One of the most pernicious tactics employed by Republican political operatives is voter suppression masquerading as protection against “voter fraud.” As proponents of Voter ID are well aware, such fraud as exists almost never happens during the in-person vote process that Voter ID laws target.
Virtually all of the “Voter ID” measures being pushed by Republicans are thinly-veiled efforts to intimidate poor and minority voters, who are more likely to vote Democratic. This year, the suspicions fostered by these ungrounded accusations of voter fraud have been further inflamed by Donald Trump’s insistence that, if he doesn’t win, it will be proof that the election is “rigged.”
Here in central Indiana, the media has been reporting on an investigation that newspaper and broadcast outlets have labeled “voter fraud”–but that should be called “registration fraud.”
Interestingly–at least from the somewhat garbled news reports–they are investigating what appears to be an effort to disenfranchise legitimate voters, rather than provide phony credentials to illegitimate ones. Easily detectable inaccurate information is apparently being coupled with the names of actual voters, who may not check to be sure they are properly registered, and won’t realize they aren’t until they appear at their precinct voting place and are rejected.
Until more details are released, it’s hard to tell precisely what scheme is being alleged. Whatever the actual scam turns out to be, the labeling of any dishonesty focused on the franchise as “vote fraud” simply confirms the public’s belief that there’s justification for Voter ID laws–even though people getting hit by lightning occurs more frequently than in-person vote fraud.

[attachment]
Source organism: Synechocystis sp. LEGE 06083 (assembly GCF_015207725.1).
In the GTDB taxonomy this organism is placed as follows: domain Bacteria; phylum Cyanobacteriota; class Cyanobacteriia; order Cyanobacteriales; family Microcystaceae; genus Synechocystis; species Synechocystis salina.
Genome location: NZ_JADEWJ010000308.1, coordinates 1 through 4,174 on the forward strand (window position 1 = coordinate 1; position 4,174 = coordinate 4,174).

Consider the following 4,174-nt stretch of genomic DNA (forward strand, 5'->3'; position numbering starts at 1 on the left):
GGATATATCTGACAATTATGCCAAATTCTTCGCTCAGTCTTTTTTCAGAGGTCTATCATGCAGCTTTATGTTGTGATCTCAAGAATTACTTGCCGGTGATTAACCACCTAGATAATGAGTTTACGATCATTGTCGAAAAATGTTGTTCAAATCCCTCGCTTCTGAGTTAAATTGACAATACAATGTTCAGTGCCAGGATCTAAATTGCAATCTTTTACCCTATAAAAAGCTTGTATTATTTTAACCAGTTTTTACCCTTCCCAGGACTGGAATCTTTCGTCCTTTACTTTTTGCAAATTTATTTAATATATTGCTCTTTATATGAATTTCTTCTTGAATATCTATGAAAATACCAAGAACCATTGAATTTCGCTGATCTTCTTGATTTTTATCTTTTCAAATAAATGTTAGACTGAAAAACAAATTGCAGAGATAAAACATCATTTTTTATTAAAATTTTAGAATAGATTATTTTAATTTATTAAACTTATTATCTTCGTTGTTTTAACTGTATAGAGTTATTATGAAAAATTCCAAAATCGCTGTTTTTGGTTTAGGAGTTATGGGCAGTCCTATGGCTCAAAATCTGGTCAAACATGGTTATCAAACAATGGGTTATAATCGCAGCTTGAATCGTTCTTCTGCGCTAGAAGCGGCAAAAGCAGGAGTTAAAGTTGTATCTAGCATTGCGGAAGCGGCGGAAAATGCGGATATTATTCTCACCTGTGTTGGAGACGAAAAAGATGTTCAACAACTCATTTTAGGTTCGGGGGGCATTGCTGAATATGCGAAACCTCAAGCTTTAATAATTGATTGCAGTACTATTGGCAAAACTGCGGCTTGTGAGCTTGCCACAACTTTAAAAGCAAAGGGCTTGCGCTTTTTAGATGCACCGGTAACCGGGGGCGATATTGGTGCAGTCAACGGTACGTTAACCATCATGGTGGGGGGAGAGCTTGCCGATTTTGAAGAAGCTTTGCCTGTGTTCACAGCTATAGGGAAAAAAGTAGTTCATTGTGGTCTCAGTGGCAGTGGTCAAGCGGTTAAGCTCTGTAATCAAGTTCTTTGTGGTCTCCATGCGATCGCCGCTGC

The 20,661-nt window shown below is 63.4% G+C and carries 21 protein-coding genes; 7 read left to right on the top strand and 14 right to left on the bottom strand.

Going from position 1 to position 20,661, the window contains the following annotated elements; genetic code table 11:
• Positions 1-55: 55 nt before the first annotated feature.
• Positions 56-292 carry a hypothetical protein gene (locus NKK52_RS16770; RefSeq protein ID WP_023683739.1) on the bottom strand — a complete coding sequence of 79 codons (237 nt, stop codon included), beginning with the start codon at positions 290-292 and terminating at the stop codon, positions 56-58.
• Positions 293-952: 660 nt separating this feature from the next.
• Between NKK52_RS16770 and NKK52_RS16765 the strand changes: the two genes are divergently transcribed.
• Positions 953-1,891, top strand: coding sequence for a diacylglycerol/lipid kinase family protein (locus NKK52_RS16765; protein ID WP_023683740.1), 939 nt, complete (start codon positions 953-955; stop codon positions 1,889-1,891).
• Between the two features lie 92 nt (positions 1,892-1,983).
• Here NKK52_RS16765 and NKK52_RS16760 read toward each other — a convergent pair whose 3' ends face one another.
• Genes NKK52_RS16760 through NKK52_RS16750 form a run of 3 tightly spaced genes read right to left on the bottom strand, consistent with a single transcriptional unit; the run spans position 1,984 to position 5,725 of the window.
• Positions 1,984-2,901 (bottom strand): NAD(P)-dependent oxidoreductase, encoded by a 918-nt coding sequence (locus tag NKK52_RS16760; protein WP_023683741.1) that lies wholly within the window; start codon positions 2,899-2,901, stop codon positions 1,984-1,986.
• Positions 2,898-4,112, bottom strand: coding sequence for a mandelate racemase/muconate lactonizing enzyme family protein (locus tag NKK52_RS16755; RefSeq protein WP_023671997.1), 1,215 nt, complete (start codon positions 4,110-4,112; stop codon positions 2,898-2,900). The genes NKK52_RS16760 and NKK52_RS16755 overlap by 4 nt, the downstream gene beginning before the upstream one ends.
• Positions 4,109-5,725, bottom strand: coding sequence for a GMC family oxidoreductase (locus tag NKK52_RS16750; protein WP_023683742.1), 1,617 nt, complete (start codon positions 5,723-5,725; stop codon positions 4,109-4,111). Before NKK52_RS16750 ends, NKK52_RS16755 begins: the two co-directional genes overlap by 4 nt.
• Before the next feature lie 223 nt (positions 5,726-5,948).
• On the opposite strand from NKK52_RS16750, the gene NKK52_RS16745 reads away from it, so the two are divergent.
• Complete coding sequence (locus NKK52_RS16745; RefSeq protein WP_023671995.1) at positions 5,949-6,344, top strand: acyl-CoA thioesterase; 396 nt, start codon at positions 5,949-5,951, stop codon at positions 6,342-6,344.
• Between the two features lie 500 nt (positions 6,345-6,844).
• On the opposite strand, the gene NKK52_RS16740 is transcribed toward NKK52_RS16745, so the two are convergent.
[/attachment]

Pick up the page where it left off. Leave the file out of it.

Illegal voting behaviors include such things as double voting (ballot stuffing), where one individual casts more than one ballot in the same election; dead voting, where the name of a deceased person remains on a state’s official list of registered voters and a living person casts a ballot using that name; felon voter fraud, where a convicted felon who is for that reason not eligible to vote does so; vote-buying, where someone pays voters to vote a certain way; and fraud by election officials: where dishonest officials toss out ballots or cast ballots using the names of registered voters who didn’t show up at the polls.
As anyone who has worked at the polls can tell you, the best guarantee against these efforts to “rig” the system is competent management of the state’s voter rolls–purging dead and otherwise ineligible voters, ensuring that poll watchers from both major parties are present and similar safeguards. Vote buying is by far the most difficult to detect, and Voter ID would do nothing to prevent it.
The election fraud we see most frequently, ironically, is voter suppression, defined by Ballotpedia as “A variety of tactics aimed at lowering or suppressing the number of voters who might otherwise vote in a particular election.”
During this election cycle, a new concern has arisen: the possibility that an election dependent upon electronic voting machines might be hacked. As the Brennan Center has noted, however,
There are over 10,000 election jurisdictions in the United States. This means in a federal election, there are essentially more than 10,000 separate elections being run, with different voting machines, ballots, rules, and security measures. One clear benefit of this system is that it is not possible to attack the nation’s voting machines in one location, as might be possible with a statewide voter registration database or campaign email server.
Bottom line: no one is going to “steal” or “rig” this election. If the results are–to coin a word–“deplorable,” American voters will have only ourselves to blame.